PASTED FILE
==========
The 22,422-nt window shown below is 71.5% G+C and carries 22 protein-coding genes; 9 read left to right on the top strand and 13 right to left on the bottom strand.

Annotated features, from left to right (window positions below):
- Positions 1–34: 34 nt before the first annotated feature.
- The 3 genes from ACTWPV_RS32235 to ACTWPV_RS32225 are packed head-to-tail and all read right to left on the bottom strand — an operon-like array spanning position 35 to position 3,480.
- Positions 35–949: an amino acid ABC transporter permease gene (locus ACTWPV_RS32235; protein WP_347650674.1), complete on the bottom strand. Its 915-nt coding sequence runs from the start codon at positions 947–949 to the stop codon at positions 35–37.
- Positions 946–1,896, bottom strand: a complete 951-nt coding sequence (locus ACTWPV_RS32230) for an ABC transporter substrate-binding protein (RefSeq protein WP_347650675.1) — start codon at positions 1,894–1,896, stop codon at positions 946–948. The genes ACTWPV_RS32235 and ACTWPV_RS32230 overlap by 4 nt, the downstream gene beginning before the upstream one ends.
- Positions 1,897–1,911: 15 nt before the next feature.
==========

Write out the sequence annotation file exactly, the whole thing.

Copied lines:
The 22,422-nt window shown below is 71.5% G+C and carries 22 protein-coding genes; 9 read left to right on the top strand and 13 right to left on the bottom strand.

Annotated features, from left to right (window positions below):
- Positions 1–34: 34 nt before the first annotated feature.
- The 3 genes from ACTWPV_RS32235 to ACTWPV_RS32225 are packed head-to-tail and all read right to left on the bottom strand — an operon-like array spanning position 35 to position 3,480.
- Positions 35–949: an amino acid ABC transporter permease gene (locus ACTWPV_RS32235; protein WP_347650674.1), complete on the bottom strand. Its 915-nt coding sequence runs from the start codon at positions 947–949 to the stop codon at positions 35–37.
- Positions 946–1,896, bottom strand: a complete 951-nt coding sequence (locus ACTWPV_RS32230) for an ABC transporter substrate-binding protein (RefSeq protein WP_347650675.1) — start codon at positions 1,894–1,896, stop codon at positions 946–948. The genes ACTWPV_RS32235 and ACTWPV_RS32230 overlap by 4 nt, the downstream gene beginning before the upstream one ends.
- Positions 1,897–1,911: 15 nt before the next feature.